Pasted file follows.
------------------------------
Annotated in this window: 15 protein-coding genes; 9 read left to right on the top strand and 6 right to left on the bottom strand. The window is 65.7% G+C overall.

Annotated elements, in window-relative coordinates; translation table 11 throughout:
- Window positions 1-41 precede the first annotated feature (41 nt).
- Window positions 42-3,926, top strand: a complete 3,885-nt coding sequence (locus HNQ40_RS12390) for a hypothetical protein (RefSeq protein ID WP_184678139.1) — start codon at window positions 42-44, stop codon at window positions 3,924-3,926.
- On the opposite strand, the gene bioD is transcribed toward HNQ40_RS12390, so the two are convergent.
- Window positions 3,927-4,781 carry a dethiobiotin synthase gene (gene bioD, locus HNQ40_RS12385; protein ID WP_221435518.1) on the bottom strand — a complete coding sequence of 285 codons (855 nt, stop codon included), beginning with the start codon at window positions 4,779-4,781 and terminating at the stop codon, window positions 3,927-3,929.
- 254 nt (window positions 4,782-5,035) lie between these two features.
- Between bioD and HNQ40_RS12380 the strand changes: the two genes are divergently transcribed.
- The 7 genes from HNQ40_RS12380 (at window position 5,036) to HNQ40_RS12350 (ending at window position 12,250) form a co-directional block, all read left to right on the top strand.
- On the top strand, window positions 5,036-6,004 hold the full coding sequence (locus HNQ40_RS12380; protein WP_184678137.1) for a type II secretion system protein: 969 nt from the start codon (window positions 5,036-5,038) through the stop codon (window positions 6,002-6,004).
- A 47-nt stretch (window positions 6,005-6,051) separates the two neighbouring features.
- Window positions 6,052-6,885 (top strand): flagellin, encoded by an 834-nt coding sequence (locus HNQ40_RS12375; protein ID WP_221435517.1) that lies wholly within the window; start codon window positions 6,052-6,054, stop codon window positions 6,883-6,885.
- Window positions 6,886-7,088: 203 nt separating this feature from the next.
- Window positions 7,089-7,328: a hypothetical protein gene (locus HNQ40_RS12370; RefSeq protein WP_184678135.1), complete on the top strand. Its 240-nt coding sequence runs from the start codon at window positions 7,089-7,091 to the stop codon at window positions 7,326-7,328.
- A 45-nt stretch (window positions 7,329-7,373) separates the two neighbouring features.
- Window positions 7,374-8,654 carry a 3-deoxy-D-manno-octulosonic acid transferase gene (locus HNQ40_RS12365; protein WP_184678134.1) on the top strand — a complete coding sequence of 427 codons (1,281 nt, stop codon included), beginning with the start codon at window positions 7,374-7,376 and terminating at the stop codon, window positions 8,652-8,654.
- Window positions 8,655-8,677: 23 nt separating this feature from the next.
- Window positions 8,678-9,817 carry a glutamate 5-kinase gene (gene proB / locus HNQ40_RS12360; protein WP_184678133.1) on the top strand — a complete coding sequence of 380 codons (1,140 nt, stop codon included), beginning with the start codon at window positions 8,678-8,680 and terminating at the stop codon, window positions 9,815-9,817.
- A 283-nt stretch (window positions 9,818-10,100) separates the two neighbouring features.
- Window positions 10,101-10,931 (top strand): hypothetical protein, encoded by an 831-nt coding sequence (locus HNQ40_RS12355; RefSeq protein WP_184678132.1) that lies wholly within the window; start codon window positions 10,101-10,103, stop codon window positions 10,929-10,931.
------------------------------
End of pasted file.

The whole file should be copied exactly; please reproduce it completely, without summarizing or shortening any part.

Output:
Annotated in this window: 15 protein-coding genes; 9 read left to right on the top strand and 6 right to left on the bottom strand. The window is 65.7% G+C overall.

Annotated elements, in window-relative coordinates; translation table 11 throughout:
- Window positions 1-41 precede the first annotated feature (41 nt).
- Window positions 42-3,926, top strand: a complete 3,885-nt coding sequence (locus HNQ40_RS12390) for a hypothetical protein (RefSeq protein ID WP_184678139.1) — start codon at window positions 42-44, stop codon at window positions 3,924-3,926.
- On the opposite strand, the gene bioD is transcribed toward HNQ40_RS12390, so the two are convergent.
- Window positions 3,927-4,781 carry a dethiobiotin synthase gene (gene bioD, locus HNQ40_RS12385; protein ID WP_221435518.1) on the bottom strand — a complete coding sequence of 285 codons (855 nt, stop codon included), beginning with the start codon at window positions 4,779-4,781 and terminating at the stop codon, window positions 3,927-3,929.
- 254 nt (window positions 4,782-5,035) lie between these two features.
- Between bioD and HNQ40_RS12380 the strand changes: the two genes are divergently transcribed.
- The 7 genes from HNQ40_RS12380 (at window position 5,036) to HNQ40_RS12350 (ending at window position 12,250) form a co-directional block, all read left to right on the top strand.
- On the top strand, window positions 5,036-6,004 hold the full coding sequence (locus HNQ40_RS12380; protein WP_184678137.1) for a type II secretion system protein: 969 nt from the start codon (window positions 5,036-5,038) through the stop codon (window positions 6,002-6,004).
- A 47-nt stretch (window positions 6,005-6,051) separates the two neighbouring features.
- Window positions 6,052-6,885 (top strand): flagellin, encoded by an 834-nt coding sequence (locus HNQ40_RS12375; protein ID WP_221435517.1) that lies wholly within the window; start codon window positions 6,052-6,054, stop codon window positions 6,883-6,885.
- Window positions 6,886-7,088: 203 nt separating this feature from the next.
- Window positions 7,089-7,328: a hypothetical protein gene (locus HNQ40_RS12370; RefSeq protein WP_184678135.1), complete on the top strand. Its 240-nt coding sequence runs from the start codon at window positions 7,089-7,091 to the stop codon at window positions 7,326-7,328.
- A 45-nt stretch (window positions 7,329-7,373) separates the two neighbouring features.
- Window positions 7,374-8,654 carry a 3-deoxy-D-manno-octulosonic acid transferase gene (locus HNQ40_RS12365; protein WP_184678134.1) on the top strand — a complete coding sequence of 427 codons (1,281 nt, stop codon included), beginning with the start codon at window positions 7,374-7,376 and terminating at the stop codon, window positions 8,652-8,654.
- Window positions 8,655-8,677: 23 nt separating this feature from the next.
- Window positions 8,678-9,817 carry a glutamate 5-kinase gene (gene proB / locus HNQ40_RS12360; protein WP_184678133.1) on the top strand — a complete coding sequence of 380 codons (1,140 nt, stop codon included), beginning with the start codon at window positions 8,678-8,680 and terminating at the stop codon, window positions 9,815-9,817.
- A 283-nt stretch (window positions 9,818-10,100) separates the two neighbouring features.
- Window positions 10,101-10,931 (top strand): hypothetical protein, encoded by an 831-nt coding sequence (locus HNQ40_RS12355; RefSeq protein WP_184678132.1) that lies wholly within the window; start codon window positions 10,101-10,103, stop codon window positions 10,929-10,931.